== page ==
Cytarabine works by disturbing the DNA synthesis of healthy and cancer cells. Therefore, new cell production is put to a halt. Anthracycline damages DNA proteins and disrupts DNA synthesis of healthy and leukemia cells.
Sign your child up for a stem cell transplant.
A healthy donor’s stem cell can be transplanted into a leukemia patient by way of the bone marrow. In this way, new multipotent stem cells encourage the growth of new, healthy blood cells.
Bone marrow is the only stem cell transplant source without controversy. Other stem cell sources (such as embryos) are met with mixed opinions in the medical field.
Put your child on a neutropenic diet.
This is a special type of diet which aims to protect the patient from foods that harbor bacteria and potentially cause infection. The blood cells of patients are not well-equipped to ward off infection efficiently. Some basic tips to follow for neutropenic diet are:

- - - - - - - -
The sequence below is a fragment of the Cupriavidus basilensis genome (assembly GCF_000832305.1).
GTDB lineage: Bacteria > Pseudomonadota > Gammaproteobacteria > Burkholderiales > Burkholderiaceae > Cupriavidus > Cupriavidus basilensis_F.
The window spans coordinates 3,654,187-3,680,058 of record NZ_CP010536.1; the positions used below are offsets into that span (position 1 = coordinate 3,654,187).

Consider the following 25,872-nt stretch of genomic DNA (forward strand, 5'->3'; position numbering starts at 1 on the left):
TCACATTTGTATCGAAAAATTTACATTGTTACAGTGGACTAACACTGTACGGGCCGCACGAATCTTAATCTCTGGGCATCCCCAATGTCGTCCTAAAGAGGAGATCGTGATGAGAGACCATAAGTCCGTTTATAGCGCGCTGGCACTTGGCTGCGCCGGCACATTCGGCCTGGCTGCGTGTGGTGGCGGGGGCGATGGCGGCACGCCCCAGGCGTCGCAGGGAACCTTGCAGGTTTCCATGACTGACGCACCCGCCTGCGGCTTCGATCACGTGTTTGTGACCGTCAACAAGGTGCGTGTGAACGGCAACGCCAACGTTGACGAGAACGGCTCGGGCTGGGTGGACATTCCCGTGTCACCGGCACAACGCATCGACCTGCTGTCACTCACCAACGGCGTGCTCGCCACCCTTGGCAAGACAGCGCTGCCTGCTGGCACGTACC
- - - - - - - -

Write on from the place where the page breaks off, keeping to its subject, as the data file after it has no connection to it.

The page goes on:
- Avoid fresh fruits and raw vegetables. Bacteria may be present in the skin and leaves. Fruits that can be peeled off such as banana, grapefruit, and oranges are safe to eat. Cooked vegetables, canned fruits and vegetables, and juices are safe for consumption.
- Always cook the meat and fish well-done. This ensures that no potential threat such as Salmonella can infect a patient.
- Consume only pasteurized dairy products. Pasteurization is the gold standard of eliminating harmful substances in dairy products.
- Avoid salad bars, deli counters, and sashimi counters. Opt for cooked food all the time.
- Make sure that water is safe for drinking. Distilled, boiled, reverse osmosis or filtered water is advisable.